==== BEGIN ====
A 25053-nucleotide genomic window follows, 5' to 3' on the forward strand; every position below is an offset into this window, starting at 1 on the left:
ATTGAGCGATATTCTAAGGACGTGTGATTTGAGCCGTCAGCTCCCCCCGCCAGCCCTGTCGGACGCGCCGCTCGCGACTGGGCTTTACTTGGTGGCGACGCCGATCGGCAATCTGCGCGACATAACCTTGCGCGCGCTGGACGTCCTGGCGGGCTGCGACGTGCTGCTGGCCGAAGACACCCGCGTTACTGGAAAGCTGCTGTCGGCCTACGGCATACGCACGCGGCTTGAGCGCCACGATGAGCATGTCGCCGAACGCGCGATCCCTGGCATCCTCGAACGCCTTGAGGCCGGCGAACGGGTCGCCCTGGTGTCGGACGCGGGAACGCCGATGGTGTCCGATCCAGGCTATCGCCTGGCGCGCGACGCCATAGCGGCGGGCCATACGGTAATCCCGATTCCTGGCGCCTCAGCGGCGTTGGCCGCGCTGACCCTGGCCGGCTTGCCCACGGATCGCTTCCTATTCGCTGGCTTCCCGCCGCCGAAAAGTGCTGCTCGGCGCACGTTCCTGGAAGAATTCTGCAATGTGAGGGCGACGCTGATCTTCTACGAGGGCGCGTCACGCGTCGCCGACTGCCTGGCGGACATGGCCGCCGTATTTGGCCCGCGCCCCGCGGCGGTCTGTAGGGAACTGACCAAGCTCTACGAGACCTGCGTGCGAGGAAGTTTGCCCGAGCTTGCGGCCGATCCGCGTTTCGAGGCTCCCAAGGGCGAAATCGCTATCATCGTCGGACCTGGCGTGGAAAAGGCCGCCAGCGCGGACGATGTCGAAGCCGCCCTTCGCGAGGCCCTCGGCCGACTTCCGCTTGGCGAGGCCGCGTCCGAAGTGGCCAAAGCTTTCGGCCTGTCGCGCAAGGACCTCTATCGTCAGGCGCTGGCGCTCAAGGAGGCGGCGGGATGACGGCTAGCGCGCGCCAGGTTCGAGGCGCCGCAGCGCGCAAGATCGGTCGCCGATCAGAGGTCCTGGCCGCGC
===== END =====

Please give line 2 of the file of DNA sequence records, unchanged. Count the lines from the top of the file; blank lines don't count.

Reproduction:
ATTGAGCGATATTCTAAGGACGTGTGATTTGAGCCGTCAGCTCCCCCCGCCAGCCCTGTCGGACGCGCCGCTCGCGACTGGGCTTTACTTGGTGGCGACGCCGATCGGCAATCTGCGCGACATAACCTTGCGCGCGCTGGACGTCCTGGCGGGCTGCGACGTGCTGCTGGCCGAAGACACCCGCGTTACTGGAAAGCTGCTGTCGGCCTACGGCATACGCACGCGGCTTGAGCGCCACGATGAGCATGTCGCCGAACGCGCGATCCCTGGCATCCTCGAACGCCTTGAGGCCGGCGAACGGGTCGCCCTGGTGTCGGACGCGGGAACGCCGATGGTGTCCGATCCAGGCTATCGCCTGGCGCGCGACGCCATAGCGGCGGGCCATACGGTAATCCCGATTCCTGGCGCCTCAGCGGCGTTGGCCGCGCTGACCCTGGCCGGCTTGCCCACGGATCGCTTCCTATTCGCTGGCTTCCCGCCGCCGAAAAGTGCTGCTCGGCGCACGTTCCTGGAAGAATTCTGCAATGTGAGGGCGACGCTGATCTTCTACGAGGGCGCGTCACGCGTCGCCGACTGCCTGGCGGACATGGCCGCCGTATTTGGCCCGCGCCCCGCGGCGGTCTGTAGGGAACTGACCAAGCTCTACGAGACCTGCGTGCGAGGAAGTTTGCCCGAGCTTGCGGCCGATCCGCGTTTCGAGGCTCCCAAGGGCGAAATCGCTATCATCGTCGGACCTGGCGTGGAAAAGGCCGCCAGCGCGGACGATGTCGAAGCCGCCCTTCGCGAGGCCCTCGGCCGACTTCCGCTTGGCGAGGCCGCGTCCGAAGTGGCCAAAGCTTTCGGCCTGTCGCGCAAGGACCTCTATCGTCAGGCGCTGGCGCTCAAGGAGGCGGCGGGATGACGGCTAGCGCGCGCCAGGTTCGAGGCGCCGCAGCGCGCAAGATCGGTCGCCGATCAGAGGTCCTGGCCGCGC